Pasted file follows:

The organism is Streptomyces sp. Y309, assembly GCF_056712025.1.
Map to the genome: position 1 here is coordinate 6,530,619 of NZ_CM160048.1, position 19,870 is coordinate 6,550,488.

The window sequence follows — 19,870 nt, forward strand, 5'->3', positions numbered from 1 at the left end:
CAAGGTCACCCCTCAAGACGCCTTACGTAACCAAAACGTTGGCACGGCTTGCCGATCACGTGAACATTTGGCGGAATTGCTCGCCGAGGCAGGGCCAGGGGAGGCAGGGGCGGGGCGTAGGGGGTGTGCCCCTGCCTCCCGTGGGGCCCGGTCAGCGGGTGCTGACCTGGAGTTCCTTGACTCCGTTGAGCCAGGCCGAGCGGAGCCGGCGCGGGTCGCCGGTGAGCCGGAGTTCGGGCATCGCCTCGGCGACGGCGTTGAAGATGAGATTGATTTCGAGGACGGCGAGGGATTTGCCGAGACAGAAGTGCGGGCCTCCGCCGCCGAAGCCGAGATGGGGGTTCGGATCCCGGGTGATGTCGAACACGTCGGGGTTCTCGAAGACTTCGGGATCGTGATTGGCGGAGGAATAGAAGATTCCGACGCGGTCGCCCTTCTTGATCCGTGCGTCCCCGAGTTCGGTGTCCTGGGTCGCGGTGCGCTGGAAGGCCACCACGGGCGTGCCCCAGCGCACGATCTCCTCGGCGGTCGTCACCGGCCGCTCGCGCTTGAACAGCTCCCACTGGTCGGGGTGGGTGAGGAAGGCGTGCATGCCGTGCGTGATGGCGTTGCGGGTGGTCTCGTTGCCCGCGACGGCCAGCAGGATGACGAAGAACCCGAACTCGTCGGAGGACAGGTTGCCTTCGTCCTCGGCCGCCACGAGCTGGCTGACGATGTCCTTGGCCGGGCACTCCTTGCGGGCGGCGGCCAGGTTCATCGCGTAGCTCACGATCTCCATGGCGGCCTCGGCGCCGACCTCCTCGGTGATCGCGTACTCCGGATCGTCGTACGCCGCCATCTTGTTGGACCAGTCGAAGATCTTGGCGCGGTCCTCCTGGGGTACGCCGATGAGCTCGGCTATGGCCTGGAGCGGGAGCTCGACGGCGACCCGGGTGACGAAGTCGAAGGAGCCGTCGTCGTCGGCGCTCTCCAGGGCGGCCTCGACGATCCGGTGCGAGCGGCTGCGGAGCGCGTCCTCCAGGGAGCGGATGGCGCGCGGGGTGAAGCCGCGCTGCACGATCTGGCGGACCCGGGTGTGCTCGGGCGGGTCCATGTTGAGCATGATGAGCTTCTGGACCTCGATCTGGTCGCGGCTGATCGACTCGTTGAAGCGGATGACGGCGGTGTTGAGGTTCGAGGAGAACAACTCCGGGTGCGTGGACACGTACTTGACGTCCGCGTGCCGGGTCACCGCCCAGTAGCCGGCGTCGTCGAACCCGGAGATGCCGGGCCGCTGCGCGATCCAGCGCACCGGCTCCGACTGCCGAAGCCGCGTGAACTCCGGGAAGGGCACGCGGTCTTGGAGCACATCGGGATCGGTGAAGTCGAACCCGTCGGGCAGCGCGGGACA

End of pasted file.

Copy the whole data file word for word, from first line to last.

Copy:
The organism is Streptomyces sp. Y309, assembly GCF_056712025.1.
Map to the genome: position 1 here is coordinate 6,530,619 of NZ_CM160048.1, position 19,870 is coordinate 6,550,488.

The window sequence follows — 19,870 nt, forward strand, 5'->3', positions numbered from 1 at the left end:
CAAGGTCACCCCTCAAGACGCCTTACGTAACCAAAACGTTGGCACGGCTTGCCGATCACGTGAACATTTGGCGGAATTGCTCGCCGAGGCAGGGCCAGGGGAGGCAGGGGCGGGGCGTAGGGGGTGTGCCCCTGCCTCCCGTGGGGCCCGGTCAGCGGGTGCTGACCTGGAGTTCCTTGACTCCGTTGAGCCAGGCCGAGCGGAGCCGGCGCGGGTCGCCGGTGAGCCGGAGTTCGGGCATCGCCTCGGCGACGGCGTTGAAGATGAGATTGATTTCGAGGACGGCGAGGGATTTGCCGAGACAGAAGTGCGGGCCTCCGCCGCCGAAGCCGAGATGGGGGTTCGGATCCCGGGTGATGTCGAACACGTCGGGGTTCTCGAAGACTTCGGGATCGTGATTGGCGGAGGAATAGAAGATTCCGACGCGGTCGCCCTTCTTGATCCGTGCGTCCCCGAGTTCGGTGTCCTGGGTCGCGGTGCGCTGGAAGGCCACCACGGGCGTGCCCCAGCGCACGATCTCCTCGGCGGTCGTCACCGGCCGCTCGCGCTTGAACAGCTCCCACTGGTCGGGGTGGGTGAGGAAGGCGTGCATGCCGTGCGTGATGGCGTTGCGGGTGGTCTCGTTGCCCGCGACGGCCAGCAGGATGACGAAGAACCCGAACTCGTCGGAGGACAGGTTGCCTTCGTCCTCGGCCGCCACGAGCTGGCTGACGATGTCCTTGGCCGGGCACTCCTTGCGGGCGGCGGCCAGGTTCATCGCGTAGCTCACGATCTCCATGGCGGCCTCGGCGCCGACCTCCTCGGTGATCGCGTACTCCGGATCGTCGTACGCCGCCATCTTGTTGGACCAGTCGAAGATCTTGGCGCGGTCCTCCTGGGGTACGCCGATGAGCTCGGCTATGGCCTGGAGCGGGAGCTCGACGGCGACCCGGGTGACGAAGTCGAAGGAGCCGTCGTCGTCGGCGCTCTCCAGGGCGGCCTCGACGATCCGGTGCGAGCGGCTGCGGAGCGCGTCCTCCAGGGAGCGGATGGCGCGCGGGGTGAAGCCGCGCTGCACGATCTGGCGGACCCGGGTGTGCTCGGGCGGGTCCATGTTGAGCATGATGAGCTTCTGGACCTCGATCTGGTCGCGGCTGATCGACTCGTTGAAGCGGATGACGGCGGTGTTGAGGTTCGAGGAGAACAACTCCGGGTGCGTGGACACGTACTTGACGTCCGCGTGCCGGGTCACCGCCCAGTAGCCGGCGTCGTCGAACCCGGAGATGCCGGGCCGCTGCGCGATCCAGCGCACCGGCTCCGACTGCCGAAGCCGCGTGAACTCCGGGAAGGGCACGCGGTCTTGGAGCACATCGGGATCGGTGAAGTCGAACCCGTCGGGCAGCGCGGGACA